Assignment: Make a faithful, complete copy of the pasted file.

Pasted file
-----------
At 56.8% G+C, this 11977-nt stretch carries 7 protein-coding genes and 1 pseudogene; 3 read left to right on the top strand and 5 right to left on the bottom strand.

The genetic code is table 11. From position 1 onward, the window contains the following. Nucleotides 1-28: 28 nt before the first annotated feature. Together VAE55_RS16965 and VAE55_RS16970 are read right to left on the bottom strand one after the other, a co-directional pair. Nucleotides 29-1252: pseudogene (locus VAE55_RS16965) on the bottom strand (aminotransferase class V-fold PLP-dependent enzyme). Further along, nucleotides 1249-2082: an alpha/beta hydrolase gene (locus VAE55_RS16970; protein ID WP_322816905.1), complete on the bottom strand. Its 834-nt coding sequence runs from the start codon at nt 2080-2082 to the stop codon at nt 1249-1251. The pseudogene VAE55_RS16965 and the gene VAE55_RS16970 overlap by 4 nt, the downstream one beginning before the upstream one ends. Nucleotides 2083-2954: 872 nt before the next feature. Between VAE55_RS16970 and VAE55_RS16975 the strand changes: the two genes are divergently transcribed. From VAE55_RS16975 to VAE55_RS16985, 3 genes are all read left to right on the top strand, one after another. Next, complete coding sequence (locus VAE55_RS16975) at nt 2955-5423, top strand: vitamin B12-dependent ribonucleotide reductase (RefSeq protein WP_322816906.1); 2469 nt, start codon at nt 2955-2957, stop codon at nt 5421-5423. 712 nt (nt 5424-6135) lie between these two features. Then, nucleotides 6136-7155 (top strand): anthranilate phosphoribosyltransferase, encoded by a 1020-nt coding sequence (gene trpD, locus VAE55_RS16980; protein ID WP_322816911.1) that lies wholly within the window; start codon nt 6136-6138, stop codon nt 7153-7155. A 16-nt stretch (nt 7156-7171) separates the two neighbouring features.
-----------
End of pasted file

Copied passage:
At 56.8% G+C, this 11977-nt stretch carries 7 protein-coding genes and 1 pseudogene; 3 read left to right on the top strand and 5 right to left on the bottom strand.

The genetic code is table 11. From position 1 onward, the window contains the following. Nucleotides 1-28: 28 nt before the first annotated feature. Together VAE55_RS16965 and VAE55_RS16970 are read right to left on the bottom strand one after the other, a co-directional pair. Nucleotides 29-1252: pseudogene (locus VAE55_RS16965) on the bottom strand (aminotransferase class V-fold PLP-dependent enzyme). Further along, nucleotides 1249-2082: an alpha/beta hydrolase gene (locus VAE55_RS16970; protein ID WP_322816905.1), complete on the bottom strand. Its 834-nt coding sequence runs from the start codon at nt 2080-2082 to the stop codon at nt 1249-1251. The pseudogene VAE55_RS16965 and the gene VAE55_RS16970 overlap by 4 nt, the downstream one beginning before the upstream one ends. Nucleotides 2083-2954: 872 nt before the next feature. Between VAE55_RS16970 and VAE55_RS16975 the strand changes: the two genes are divergently transcribed. From VAE55_RS16975 to VAE55_RS16985, 3 genes are all read left to right on the top strand, one after another. Next, complete coding sequence (locus VAE55_RS16975) at nt 2955-5423, top strand: vitamin B12-dependent ribonucleotide reductase (RefSeq protein WP_322816906.1); 2469 nt, start codon at nt 2955-2957, stop codon at nt 5421-5423. 712 nt (nt 5424-6135) lie between these two features. Then, nucleotides 6136-7155 (top strand): anthranilate phosphoribosyltransferase, encoded by a 1020-nt coding sequence (gene trpD, locus VAE55_RS16980; protein ID WP_322816911.1) that lies wholly within the window; start codon nt 6136-6138, stop codon nt 7153-7155. A 16-nt stretch (nt 7156-7171) separates the two neighbouring features.